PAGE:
The surgical robotics / digital surgery space has rapidly changing technologies that revolve around software and big data. Medtech VC’s do not have that skill set nor experience. Typical VC’s invest in single use disposables, implants or durable medical equipment. A 500k to million-dollar capital equipment play is not their sweet spot.
“Technology is great but the money to develop these systems has to come from somewhere.”
It will take some deep pockets. It is an enormous investment. Some of the major financial gates to be sensitive to:
- R&D — The cost to support a headcount of super talented teams (mechanical, software, systems, electrical, UI/UX, clinical, etc.) to develop a system that will be meaningful enough to have users buy it. The monthly burn rate on teams of this caliber when you work in salaries, facilities, tools, proper KOL engagement and field based marketing is massive.
- Clinical — Develop, test, clinical interaction, feedback, repeat. Add to that, the intense clinical activities for the regulatory submission.
- Marketing and Sales Team — The economics of putting these teams in place is where I have watched many startups choke themselves to death. Capital equipment sales is a long ramp up. It also requires experienced individuals who know how to successfully pull it off and those people cost big money at about $300–500k per year guarantees in most cases. That is just the salary. Do the math on putting a team in place and getting sales traction in the market and you start throwing around big commitments.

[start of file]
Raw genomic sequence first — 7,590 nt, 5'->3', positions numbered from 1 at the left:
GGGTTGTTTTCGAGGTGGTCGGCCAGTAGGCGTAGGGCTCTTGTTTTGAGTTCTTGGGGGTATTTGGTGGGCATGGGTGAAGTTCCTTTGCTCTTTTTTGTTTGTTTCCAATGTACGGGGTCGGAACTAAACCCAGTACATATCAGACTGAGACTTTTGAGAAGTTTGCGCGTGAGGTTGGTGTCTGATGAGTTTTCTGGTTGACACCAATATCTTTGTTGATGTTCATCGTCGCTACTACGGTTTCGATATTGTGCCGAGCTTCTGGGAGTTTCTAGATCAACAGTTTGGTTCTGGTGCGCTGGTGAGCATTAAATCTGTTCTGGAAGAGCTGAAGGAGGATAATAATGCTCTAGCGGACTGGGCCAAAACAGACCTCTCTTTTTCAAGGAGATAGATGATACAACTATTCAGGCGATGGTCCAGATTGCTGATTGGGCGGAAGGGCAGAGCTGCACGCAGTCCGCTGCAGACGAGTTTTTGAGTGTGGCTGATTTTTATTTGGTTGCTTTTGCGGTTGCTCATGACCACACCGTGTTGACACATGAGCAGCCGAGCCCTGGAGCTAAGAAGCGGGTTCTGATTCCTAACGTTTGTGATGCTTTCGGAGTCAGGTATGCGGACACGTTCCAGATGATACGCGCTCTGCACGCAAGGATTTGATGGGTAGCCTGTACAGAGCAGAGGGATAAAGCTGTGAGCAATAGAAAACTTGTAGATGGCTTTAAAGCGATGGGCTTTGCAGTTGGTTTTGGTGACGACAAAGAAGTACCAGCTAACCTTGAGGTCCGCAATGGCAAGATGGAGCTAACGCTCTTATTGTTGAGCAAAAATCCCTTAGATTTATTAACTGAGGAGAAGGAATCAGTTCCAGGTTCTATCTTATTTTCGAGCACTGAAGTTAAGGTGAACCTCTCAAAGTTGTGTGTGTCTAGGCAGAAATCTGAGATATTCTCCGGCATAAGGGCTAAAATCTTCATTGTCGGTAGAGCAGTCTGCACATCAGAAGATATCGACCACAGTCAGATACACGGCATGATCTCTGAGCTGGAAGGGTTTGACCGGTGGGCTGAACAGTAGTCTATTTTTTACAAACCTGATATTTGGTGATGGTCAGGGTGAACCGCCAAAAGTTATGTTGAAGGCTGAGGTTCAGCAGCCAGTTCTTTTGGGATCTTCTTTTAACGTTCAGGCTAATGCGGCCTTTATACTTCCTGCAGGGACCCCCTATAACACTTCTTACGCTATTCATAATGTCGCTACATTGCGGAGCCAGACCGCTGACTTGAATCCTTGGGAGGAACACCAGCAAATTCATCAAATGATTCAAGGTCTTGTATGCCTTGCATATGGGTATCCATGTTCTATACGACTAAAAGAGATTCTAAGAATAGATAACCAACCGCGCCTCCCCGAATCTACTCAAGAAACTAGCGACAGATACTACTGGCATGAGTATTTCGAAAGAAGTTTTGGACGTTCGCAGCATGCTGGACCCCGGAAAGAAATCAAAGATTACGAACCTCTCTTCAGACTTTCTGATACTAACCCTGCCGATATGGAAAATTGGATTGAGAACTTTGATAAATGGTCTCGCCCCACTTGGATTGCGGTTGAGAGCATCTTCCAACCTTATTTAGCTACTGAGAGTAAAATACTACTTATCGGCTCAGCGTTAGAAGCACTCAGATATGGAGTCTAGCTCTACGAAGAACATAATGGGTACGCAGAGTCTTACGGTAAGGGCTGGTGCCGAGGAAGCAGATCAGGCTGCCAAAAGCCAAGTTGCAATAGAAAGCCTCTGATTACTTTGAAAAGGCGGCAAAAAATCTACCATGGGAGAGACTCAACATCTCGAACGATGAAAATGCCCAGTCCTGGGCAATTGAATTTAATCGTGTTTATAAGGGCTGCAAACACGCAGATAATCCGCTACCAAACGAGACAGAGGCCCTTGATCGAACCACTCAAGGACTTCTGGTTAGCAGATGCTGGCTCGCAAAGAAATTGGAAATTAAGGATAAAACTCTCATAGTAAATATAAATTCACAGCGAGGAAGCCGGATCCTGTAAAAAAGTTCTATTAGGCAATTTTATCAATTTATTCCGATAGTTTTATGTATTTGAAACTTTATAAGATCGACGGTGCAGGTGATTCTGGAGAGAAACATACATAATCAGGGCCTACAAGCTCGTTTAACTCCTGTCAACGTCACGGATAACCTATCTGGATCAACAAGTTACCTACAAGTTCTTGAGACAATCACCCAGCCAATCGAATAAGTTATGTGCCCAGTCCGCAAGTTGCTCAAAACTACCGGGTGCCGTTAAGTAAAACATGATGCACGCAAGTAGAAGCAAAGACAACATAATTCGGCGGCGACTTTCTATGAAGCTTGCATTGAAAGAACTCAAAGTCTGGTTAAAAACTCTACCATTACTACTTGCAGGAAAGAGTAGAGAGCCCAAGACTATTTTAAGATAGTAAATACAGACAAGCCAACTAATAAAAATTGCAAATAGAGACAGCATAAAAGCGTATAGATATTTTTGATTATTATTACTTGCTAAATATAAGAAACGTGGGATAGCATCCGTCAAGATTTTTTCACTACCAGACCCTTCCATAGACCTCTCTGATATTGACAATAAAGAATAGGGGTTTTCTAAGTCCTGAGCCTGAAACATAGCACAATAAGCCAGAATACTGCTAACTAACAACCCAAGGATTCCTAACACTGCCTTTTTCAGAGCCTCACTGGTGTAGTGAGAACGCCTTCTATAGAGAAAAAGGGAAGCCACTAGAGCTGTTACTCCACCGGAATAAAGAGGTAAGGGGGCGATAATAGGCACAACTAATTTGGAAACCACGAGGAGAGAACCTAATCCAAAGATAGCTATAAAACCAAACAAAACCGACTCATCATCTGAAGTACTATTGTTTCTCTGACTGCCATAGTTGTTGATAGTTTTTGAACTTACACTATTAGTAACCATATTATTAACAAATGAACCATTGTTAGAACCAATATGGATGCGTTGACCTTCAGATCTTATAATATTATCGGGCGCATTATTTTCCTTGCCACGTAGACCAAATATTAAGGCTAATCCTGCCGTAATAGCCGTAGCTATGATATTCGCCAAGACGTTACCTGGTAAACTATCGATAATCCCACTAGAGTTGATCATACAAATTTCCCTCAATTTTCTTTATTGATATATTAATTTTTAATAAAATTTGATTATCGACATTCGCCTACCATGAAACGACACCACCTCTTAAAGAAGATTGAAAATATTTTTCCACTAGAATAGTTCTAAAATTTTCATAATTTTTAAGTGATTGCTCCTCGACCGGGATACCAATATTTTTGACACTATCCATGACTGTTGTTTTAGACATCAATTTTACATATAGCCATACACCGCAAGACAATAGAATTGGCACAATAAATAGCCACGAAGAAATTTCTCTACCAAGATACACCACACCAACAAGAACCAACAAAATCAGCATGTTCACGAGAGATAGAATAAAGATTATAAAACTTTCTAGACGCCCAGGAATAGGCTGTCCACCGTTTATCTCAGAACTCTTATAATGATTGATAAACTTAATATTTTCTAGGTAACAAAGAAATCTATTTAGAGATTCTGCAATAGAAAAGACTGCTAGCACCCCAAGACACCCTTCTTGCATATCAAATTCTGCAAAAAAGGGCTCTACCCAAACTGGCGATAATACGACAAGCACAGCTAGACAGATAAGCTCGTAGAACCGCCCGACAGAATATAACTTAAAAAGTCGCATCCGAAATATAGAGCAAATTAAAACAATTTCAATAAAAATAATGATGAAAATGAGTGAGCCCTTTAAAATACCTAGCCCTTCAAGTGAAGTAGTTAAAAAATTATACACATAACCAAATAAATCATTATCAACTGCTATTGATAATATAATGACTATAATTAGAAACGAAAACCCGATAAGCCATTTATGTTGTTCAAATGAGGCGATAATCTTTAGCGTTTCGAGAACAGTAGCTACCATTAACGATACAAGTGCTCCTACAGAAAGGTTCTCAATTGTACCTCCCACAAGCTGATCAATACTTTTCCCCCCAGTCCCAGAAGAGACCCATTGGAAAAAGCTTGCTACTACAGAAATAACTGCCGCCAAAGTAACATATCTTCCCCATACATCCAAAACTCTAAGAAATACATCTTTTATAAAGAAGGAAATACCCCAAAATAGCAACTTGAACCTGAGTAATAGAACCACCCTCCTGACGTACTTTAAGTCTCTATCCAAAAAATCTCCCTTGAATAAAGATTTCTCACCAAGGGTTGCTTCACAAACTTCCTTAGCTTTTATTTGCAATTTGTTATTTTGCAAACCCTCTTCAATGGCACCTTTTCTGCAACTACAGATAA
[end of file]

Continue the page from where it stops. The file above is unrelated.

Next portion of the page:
- Service, Install & Repair — Having the back-end infrastructure to sell a system to a clinic or hospital will need a proven back end support system that the buyer will be convinced the company will be there to support it. Depots around the country / world with personnel in place is an expensive venture.
“VC’s will not show up in the early innings. Unless they change their models, I am not convinced that the VC world will be big players in the early surgical robotic space.”
Regulatory and Quality
The regulatory landscape is going to become complicated. The previous mindset of “it is only a 510k”, easy enough, is going to change dramatically. See Transenterix and Globus as recent examples as they both took it on the chin in their first attempts. Issues like software, security, patient safety and procedure specific issues (what is actually “going in to the patient”) will all be evaluated by the FDA. Out of all the medical device domains, the FDA may have the least experience in this space. I would look out for an early over-reach by the Agency.
In addition to regulatory becoming a major gate to pass through, it will be the same with the quality function, especially in the R&D phase. A surgical robotic system is a complicated initiative. In the medtech world, the quality system seems to always lag behind the pace of the R&D efforts.
“Retention of talent will have to become a core competency for these companies and in general for the industry, it is about time.”
That is understood, because you do not want a quality system to choke down the speed of innovation but you also have to have the discipline to have it be “just trailing” it in a healthy way. Falling too far behind and playing catch up will be a killer in more platforms than not.